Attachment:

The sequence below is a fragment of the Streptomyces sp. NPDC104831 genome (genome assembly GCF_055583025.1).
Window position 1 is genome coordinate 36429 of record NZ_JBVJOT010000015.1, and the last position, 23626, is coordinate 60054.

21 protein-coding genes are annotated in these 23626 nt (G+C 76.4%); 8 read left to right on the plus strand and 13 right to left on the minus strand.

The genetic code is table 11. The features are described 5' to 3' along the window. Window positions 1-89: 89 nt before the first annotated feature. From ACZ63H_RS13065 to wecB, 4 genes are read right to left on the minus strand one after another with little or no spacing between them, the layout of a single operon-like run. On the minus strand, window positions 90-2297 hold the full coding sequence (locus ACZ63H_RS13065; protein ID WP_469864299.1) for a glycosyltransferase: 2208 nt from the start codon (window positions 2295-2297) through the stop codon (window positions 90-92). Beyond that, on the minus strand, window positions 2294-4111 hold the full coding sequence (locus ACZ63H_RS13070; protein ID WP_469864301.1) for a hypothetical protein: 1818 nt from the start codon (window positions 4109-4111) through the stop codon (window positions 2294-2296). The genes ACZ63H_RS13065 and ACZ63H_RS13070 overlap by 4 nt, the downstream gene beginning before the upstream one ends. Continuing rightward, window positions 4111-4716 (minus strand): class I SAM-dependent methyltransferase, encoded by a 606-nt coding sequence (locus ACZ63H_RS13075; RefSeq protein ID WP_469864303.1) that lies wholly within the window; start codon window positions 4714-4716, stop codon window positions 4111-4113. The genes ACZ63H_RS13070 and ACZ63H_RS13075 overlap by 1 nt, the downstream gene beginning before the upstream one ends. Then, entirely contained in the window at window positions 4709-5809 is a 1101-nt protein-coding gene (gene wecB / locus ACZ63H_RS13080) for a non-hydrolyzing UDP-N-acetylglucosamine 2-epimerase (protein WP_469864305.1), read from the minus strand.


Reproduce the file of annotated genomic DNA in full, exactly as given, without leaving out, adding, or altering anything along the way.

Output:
The sequence below is a fragment of the Streptomyces sp. NPDC104831 genome (genome assembly GCF_055583025.1).
Window position 1 is genome coordinate 36429 of record NZ_JBVJOT010000015.1, and the last position, 23626, is coordinate 60054.

21 protein-coding genes are annotated in these 23626 nt (G+C 76.4%); 8 read left to right on the plus strand and 13 right to left on the minus strand.

The genetic code is table 11. The features are described 5' to 3' along the window. Window positions 1-89: 89 nt before the first annotated feature. From ACZ63H_RS13065 to wecB, 4 genes are read right to left on the minus strand one after another with little or no spacing between them, the layout of a single operon-like run. On the minus strand, window positions 90-2297 hold the full coding sequence (locus ACZ63H_RS13065; protein ID WP_469864299.1) for a glycosyltransferase: 2208 nt from the start codon (window positions 2295-2297) through the stop codon (window positions 90-92). Beyond that, on the minus strand, window positions 2294-4111 hold the full coding sequence (locus ACZ63H_RS13070; protein ID WP_469864301.1) for a hypothetical protein: 1818 nt from the start codon (window positions 4109-4111) through the stop codon (window positions 2294-2296). The genes ACZ63H_RS13065 and ACZ63H_RS13070 overlap by 4 nt, the downstream gene beginning before the upstream one ends. Continuing rightward, window positions 4111-4716 (minus strand): class I SAM-dependent methyltransferase, encoded by a 606-nt coding sequence (locus ACZ63H_RS13075; RefSeq protein ID WP_469864303.1) that lies wholly within the window; start codon window positions 4714-4716, stop codon window positions 4111-4113. The genes ACZ63H_RS13070 and ACZ63H_RS13075 overlap by 1 nt, the downstream gene beginning before the upstream one ends. Then, entirely contained in the window at window positions 4709-5809 is a 1101-nt protein-coding gene (gene wecB / locus ACZ63H_RS13080) for a non-hydrolyzing UDP-N-acetylglucosamine 2-epimerase (protein WP_469864305.1), read from the minus strand.